Eventually, POM and Spurlock are able to agree on an idea for the commercial and, sure enough, it runs within the body of “The Greatest Movie Ever Sold.” There’s two other commercials during the course of the film too, for Hyatt and JetBlue, and it occurs to me that intramovie commercials of the kind Spurlock accidentally pioneers here could represent a new frontier for advertisers. Think about it: when you watch a movie in a theater, your attention is completely focused on the screen. You’re not distracted by the Internet or your phone (hopefully), and you can’t fast-forward. You’re the perfect, captive audience. But don’t worry. Even if intramovie commercials take off, you can still just wait for them to show up on cable and watch them on your DVR.

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Millennial Wisdom

Charles Speaks For Us All

Get to know Charles, the social media whiz of Brockmire.

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He may be an unlikely radio producer Brockmire, but Charles is #1 when it comes to delivering quips that tie a nice little bow on the absurdity of any given situation.

Charles also perfectly captures the jaded outlook of Millennials. Or at least Millennials as mythologized by marketers and news idiots. You know who you are.

Played superbly by Tyrel Jackson Williams, Charles’s quippy nuggets target just about any subject matter, from entry-level jobs in social media (“I plan on getting some experience here, then moving to New York to finally start my life.”) to the ramifications of fictional celebrity hookups (“Drake and Taylor Swift are dating! Albums y’all!”). But where he really nails the whole Millennial POV thing is when he comments on America’s second favorite past-time after type II diabetes: baseball.

Here are a few pearls.

On Baseball’s Lasting Cultural Relevance

“Baseball’s one of those old-timey things you don’t need anymore. Like cursive. Or email.”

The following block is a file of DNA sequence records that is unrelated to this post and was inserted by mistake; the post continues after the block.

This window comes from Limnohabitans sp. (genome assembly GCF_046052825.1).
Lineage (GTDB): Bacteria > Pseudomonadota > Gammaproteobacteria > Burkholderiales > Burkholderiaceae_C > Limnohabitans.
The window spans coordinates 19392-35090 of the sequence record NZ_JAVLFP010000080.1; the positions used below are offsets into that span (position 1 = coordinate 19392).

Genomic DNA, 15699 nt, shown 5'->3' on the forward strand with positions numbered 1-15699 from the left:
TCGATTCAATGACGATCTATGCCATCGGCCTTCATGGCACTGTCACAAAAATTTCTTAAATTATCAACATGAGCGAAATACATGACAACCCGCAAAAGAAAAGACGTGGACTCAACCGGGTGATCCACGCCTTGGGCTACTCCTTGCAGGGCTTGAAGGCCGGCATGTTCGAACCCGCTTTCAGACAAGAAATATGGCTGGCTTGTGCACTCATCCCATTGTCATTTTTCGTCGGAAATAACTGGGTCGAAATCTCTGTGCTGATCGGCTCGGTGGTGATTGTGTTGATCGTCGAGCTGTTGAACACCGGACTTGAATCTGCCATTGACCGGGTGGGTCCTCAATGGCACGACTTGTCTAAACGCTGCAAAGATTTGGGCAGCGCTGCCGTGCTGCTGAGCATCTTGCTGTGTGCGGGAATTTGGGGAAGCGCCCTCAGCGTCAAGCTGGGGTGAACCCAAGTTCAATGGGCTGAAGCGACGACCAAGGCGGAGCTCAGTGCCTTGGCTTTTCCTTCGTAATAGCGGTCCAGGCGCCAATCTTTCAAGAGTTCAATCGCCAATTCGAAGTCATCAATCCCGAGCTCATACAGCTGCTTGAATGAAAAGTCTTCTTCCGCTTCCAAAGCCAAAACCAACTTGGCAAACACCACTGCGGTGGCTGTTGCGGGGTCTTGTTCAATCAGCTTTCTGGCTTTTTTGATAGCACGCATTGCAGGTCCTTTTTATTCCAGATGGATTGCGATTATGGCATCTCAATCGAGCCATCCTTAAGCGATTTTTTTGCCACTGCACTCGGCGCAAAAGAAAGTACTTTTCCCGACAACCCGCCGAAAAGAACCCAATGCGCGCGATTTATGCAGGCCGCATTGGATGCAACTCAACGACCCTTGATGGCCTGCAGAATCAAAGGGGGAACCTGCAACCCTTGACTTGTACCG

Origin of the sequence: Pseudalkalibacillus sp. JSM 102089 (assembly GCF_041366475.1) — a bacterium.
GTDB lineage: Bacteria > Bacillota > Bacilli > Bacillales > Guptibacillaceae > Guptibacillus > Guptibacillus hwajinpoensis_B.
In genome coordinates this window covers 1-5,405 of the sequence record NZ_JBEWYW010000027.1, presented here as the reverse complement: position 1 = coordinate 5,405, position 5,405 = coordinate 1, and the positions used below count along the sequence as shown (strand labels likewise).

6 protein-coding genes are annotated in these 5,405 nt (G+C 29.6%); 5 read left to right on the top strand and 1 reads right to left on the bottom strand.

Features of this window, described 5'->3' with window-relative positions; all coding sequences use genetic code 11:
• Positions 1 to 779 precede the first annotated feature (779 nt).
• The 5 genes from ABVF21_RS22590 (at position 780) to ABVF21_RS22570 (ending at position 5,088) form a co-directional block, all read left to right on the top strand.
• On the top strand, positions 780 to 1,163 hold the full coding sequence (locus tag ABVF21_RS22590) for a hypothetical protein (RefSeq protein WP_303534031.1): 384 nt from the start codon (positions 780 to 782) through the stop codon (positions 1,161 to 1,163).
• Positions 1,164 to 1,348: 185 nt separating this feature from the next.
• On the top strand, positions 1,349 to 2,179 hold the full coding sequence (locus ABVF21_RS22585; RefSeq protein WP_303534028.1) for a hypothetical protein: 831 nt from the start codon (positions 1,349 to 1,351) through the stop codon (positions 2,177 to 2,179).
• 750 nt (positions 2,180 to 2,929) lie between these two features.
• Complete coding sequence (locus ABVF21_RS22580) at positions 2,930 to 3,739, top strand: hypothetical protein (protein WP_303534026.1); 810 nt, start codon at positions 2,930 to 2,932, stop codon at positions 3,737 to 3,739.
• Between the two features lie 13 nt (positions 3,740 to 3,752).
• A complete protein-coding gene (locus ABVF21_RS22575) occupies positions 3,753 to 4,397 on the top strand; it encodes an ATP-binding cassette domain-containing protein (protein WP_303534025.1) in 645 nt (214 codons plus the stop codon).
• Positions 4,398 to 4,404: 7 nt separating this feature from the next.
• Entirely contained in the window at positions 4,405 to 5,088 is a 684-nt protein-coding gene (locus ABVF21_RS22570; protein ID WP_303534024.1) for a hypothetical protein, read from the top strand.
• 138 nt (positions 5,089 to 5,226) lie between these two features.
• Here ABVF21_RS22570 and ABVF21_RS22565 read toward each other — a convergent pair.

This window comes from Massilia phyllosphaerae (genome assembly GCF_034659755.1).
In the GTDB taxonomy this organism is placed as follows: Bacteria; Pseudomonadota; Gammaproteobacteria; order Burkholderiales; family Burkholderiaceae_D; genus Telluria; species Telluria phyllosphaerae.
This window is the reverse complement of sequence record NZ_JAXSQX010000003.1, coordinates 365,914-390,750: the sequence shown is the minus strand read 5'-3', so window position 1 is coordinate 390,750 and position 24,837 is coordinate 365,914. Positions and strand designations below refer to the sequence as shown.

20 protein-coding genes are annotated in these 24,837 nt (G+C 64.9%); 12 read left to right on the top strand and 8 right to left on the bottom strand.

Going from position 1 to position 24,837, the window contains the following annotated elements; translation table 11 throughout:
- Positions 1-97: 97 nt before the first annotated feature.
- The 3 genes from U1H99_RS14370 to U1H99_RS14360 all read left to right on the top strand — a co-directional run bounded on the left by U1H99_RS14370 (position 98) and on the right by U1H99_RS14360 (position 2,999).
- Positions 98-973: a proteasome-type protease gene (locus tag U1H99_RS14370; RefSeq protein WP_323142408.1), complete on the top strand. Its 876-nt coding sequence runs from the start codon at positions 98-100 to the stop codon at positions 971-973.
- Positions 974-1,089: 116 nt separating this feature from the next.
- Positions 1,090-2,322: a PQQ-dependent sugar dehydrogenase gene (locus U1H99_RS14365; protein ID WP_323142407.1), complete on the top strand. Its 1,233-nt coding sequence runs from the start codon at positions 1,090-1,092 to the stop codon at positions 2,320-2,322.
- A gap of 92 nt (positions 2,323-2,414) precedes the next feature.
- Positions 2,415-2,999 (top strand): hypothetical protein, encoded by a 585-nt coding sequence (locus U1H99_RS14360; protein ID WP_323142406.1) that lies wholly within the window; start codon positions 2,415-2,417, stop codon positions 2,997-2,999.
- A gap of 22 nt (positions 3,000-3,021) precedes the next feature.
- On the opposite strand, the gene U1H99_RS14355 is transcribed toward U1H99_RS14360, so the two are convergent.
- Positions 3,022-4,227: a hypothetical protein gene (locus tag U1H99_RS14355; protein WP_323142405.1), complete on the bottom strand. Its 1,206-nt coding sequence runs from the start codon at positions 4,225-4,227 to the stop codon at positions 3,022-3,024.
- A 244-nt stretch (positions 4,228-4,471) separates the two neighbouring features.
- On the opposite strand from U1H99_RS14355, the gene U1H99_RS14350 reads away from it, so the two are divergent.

On The Dramatic Value Of Double-Headers

“The only thing dumber than playing two boring-ass baseball games in one day is putting a two-hour delay between the boring-ass games.”

On Sartorial Tradition

“Is dressing badly just a thing for baseball, because that would explain his jacket.”

On Baseball, In A Nutshell

“Baseball is a f-cked up sport, and I want you to know it.”


Learn more about Charles in the behind-the-scenes video below.

And if you were born before the late ’80s and want to know what the kids think about Baseball, watch Brockmire Wednesdays at 10P on IFC.

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Crown Jules

Amanda Peet FTW on Brockmire

Amanda Peet brings it on Brockmire Wednesday at 10P on IFC.

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GIFS via Giphy

On Brockmire, Jules is the unexpected yin to Jim Brockmire’s yang. Which is saying a lot, because Brockmire’s yang is way out there. Played by Amanda Peet, Jules is hard-drinking, truth-spewing, baseball-loving…everything Brockmire is, and perhaps what he never expected to encounter in another human.

“We’re the same level of functional alcoholic.”


But Jules takes that commonality and transforms it into something special: a new beginning. A new beginning for failing minor league baseball team “The Frackers”, who suddenly about-face into a winning streak; and a new beginning for Brockmire, whose life gets a jumpstart when Jules lures him back to baseball. As for herself, her unexpected connection with Brockmire gives her own life a surprising and much needed goose.

“You’re a Goddamn Disaster and you’re starting To look good to me.”

This palpable dynamic adds depth and complexity to the narrative and pushes the series far beyond expected comedy. See for yourself in this behind-the-scenes video (and brace yourself for a unforgettable description of Brockmire’s genitals)…

Want more about Amanda Peet? She’s all over the place, and has even penned a recent self-reflective piece in the New York Times.

And of course you can watch the Jim-Jules relationship hysterically unfold in new episodes of Brockmire, every Wednesday at 10PM on IFC.

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Draught Pick

Sam Adams “Keeps It Brockmire”

All New Brockmire airs Wednesdays at 10P on IFC.

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From baseball to beer, Jim Brockmire calls ’em like he sees ’em.

via GIPHY

It’s no wonder at all, then, that Sam Adams would reach out to Brockmire to be their shockingly-honest (and inevitably short-term) new spokesperson. Unscripted and unrestrained, he’ll talk straight about Sam—and we’ll take his word. Check out this new testimonial for proof:

See more Brockmire Wednesdays at 10P on IFC, presented by Samuel Adams. Good f***** beer.